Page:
Situations that seem hopeless are staples of superhero comics. If the bad guys don’t appear stronger than the good guys, the conflict isn’t engaging and falls flat. “The Ultimates” has had its share of ‘hopeless situations’ in the past and, somehow, it looks like Jonathan Hickman has found one that tops them all in the Children of Tomorrow and their ever-expanding City. Presented as only one of these crises for S.H.I.E.L.D. to handle in the first issue, the Children of Tomorrow have taken over as the primary antagonists, “destroying Asgard, killing the gods — and cutting Thor off from the very source of his power” last issue. In this issue, Hickman manages to one-up that shocking finish by having S.H.I.E.L.D. and the Ultimates completely useless in the face of the Children of Tomorrow.
The City is expanding across Europe, has absorbed Munich and Berlin, and shows no sign of stopping, so Nick Fury takes a fleet to stop the City. The ensuing fight is an exercise in demonstrating how out of the Children’s league S.H.I.E.L.D. and the Ultimates are. The Children are a thousand years ahead of their opponents, rapidly aged and evolved in the City, and the fight is incredibly one-sided. Much of the conflict comes from Nick Fury’s suicidal determination and Thor’s suicidal thirst for vengeance butting heads with the pragmatic views of the other characters. Both men seem determined to go down fighting despite death being assured if they fight.
Thor’s motivation is easier to understand immediately than Fury’s determination. Thor lost his people and his godly powers, while Fury is desperate to prove that he deserves his old job now that he’s gotten it back. Without stating it explicitly, Hickman builds intelligently on the first issue and Fury’s panic at not being in control. Here, he’s up against an advanced force that he has to stop and he can’t. It’s almost like dying while fighting the Children would be easier; The other Ultimates need to rein him in before he leads what’s left of Earth’s defenses to their deaths.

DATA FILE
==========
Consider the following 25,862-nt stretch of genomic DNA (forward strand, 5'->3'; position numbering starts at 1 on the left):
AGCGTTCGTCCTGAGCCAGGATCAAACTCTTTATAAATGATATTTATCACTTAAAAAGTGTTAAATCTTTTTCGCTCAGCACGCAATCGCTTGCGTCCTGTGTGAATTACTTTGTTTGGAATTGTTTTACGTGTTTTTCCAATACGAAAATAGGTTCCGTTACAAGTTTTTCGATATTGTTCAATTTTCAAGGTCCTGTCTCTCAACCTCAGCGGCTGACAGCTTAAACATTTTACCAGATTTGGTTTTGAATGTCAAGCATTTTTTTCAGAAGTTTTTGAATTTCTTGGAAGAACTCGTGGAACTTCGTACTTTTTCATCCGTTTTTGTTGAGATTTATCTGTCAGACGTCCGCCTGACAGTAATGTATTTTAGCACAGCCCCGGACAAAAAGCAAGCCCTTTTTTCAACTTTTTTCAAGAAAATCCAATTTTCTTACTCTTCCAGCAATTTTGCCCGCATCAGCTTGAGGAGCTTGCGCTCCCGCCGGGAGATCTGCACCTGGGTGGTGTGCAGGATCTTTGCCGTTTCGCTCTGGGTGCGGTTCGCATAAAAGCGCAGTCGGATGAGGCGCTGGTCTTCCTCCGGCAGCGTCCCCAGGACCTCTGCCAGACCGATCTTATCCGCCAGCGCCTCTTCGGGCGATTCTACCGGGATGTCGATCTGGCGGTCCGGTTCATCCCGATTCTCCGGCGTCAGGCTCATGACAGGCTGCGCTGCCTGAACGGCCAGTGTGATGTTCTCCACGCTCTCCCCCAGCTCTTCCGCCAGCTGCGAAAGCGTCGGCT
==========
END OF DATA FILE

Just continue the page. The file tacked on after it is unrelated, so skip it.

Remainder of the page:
Esad Ribic and Dean White make sure Fury’s motivation comes through in the art. In the middle of the fight, there are a few times where he looks panicked, eye wide, and struggling to maintain control before he snaps back into ‘shouty, angry man’ mode. He’s compelling whenever he’s shown, his final realization that there’s no way to win completely nailed in the visuals. Ribic and White form an art team that’s in complete sync. White’s lush colors complement Ribic’s detailed, dynamic line work.
The first time we see the City, it’s a two-page panel that’s absolutely gorgeous. This is an expansive futuristic city that’s growing outwards, glowing with lightning faintly in the background. This is juxtaposed with the panel below that shot: Fury’s fleet with its helicopters and helicarriers that look antiquated next to what we just saw. What follows is nothing but speed and violence. Looking at these pages, it’s hard to believe that Marvel has only been giving Ribic work as a cover artist all of these years. His pages are frenetic and packed with action, always clear while conveying the chaos of the fight.
Normally, you read a comic where the heroes are up against a force so dominant and you’re sure that the good guys will pull out a win somehow. In “The Ultimates,” there is no guarantee of that happening since the status quo is able to change so freely. Hickman is taking advantage of the freedom given on a book like this. Best jump aboard “The Ultimates” now, because, the way this story is going, the team may not be around much longer.